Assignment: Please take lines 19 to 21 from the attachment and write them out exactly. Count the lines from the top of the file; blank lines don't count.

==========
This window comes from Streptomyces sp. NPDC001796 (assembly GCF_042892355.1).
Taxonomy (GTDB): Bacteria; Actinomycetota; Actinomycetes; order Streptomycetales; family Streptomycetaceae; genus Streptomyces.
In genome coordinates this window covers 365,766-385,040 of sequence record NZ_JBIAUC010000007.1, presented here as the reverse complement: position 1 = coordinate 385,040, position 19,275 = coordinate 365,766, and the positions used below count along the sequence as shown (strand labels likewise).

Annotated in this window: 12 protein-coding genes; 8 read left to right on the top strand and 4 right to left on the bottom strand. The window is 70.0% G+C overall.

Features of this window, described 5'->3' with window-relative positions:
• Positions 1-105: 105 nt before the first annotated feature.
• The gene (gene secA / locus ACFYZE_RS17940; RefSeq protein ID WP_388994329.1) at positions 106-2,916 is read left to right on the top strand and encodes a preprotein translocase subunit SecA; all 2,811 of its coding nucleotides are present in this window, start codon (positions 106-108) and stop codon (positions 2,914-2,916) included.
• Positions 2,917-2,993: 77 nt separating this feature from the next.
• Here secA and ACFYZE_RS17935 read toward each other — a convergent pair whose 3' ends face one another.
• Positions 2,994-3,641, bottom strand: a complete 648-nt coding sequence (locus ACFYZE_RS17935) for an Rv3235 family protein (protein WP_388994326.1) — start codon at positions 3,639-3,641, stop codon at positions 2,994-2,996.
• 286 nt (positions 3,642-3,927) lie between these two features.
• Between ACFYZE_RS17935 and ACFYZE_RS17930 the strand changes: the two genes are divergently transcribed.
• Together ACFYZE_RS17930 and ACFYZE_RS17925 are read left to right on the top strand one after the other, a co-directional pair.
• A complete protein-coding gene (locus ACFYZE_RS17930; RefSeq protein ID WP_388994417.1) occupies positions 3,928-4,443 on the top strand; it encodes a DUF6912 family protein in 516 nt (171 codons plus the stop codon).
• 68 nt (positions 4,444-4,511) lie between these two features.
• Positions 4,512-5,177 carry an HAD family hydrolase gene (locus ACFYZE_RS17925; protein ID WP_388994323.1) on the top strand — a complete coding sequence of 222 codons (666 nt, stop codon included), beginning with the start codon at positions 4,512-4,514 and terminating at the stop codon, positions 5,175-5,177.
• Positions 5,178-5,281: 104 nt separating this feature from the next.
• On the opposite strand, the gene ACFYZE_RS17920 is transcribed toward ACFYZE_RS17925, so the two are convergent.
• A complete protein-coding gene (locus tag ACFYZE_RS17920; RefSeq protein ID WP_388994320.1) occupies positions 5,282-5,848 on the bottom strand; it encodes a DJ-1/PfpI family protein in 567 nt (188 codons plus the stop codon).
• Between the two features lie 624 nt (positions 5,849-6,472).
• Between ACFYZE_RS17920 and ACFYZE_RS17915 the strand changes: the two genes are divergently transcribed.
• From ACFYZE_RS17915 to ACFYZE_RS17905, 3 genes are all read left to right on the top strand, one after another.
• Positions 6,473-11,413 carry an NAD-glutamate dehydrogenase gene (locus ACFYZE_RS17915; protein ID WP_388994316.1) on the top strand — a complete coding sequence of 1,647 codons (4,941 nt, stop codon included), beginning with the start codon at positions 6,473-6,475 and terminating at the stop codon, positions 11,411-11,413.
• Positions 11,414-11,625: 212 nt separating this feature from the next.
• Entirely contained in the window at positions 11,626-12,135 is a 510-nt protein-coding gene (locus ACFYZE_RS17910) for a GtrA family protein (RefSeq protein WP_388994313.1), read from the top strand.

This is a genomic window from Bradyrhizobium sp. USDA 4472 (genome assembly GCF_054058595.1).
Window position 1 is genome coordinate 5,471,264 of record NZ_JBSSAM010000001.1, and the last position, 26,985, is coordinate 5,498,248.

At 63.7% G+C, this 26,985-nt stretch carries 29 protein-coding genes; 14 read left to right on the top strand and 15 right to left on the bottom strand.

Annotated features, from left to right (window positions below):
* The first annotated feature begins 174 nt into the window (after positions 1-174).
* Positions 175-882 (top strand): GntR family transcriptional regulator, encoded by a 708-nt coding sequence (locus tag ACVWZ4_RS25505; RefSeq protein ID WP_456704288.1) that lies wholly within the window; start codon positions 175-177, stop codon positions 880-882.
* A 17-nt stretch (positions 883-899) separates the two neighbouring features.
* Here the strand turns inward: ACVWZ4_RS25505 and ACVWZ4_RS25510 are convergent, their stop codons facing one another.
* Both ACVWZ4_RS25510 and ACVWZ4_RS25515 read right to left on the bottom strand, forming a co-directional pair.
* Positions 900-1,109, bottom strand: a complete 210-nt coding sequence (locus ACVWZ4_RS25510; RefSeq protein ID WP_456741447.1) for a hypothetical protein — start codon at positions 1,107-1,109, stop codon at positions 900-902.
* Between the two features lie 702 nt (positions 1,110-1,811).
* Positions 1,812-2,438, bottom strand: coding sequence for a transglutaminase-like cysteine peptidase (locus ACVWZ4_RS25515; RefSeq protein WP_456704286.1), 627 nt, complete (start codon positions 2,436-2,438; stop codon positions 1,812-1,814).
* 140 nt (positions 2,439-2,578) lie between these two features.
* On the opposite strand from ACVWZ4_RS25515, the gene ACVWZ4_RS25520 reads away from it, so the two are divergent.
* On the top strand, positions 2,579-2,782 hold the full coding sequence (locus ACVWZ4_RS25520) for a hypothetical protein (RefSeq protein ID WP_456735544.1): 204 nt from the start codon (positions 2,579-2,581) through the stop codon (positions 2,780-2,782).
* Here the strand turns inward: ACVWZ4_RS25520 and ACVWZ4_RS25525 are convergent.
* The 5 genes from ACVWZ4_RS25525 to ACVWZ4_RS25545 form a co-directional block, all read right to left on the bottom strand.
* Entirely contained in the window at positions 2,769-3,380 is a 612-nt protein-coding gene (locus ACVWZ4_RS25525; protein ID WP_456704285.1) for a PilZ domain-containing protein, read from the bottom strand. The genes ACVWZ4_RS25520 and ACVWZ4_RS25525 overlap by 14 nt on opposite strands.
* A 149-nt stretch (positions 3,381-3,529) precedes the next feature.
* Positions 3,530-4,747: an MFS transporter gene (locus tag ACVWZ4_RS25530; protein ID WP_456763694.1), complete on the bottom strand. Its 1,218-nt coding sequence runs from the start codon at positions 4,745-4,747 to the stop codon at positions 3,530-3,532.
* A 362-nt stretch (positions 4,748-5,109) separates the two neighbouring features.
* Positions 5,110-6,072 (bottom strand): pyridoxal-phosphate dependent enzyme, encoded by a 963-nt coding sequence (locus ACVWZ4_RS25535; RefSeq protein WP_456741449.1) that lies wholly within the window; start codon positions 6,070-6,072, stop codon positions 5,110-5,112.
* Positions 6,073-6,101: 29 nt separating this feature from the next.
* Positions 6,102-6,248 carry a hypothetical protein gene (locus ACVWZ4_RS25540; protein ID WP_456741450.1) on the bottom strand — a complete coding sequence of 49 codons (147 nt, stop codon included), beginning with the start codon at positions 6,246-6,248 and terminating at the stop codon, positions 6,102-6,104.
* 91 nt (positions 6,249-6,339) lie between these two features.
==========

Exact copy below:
• A complete protein-coding gene (locus tag ACFYZE_RS17920; RefSeq protein ID WP_388994320.1) occupies positions 5,282-5,848 on the bottom strand; it encodes a DJ-1/PfpI family protein in 567 nt (188 codons plus the stop codon).
• Between the two features lie 624 nt (positions 5,849-6,472).
• Between ACFYZE_RS17920 and ACFYZE_RS17915 the strand changes: the two genes are divergently transcribed.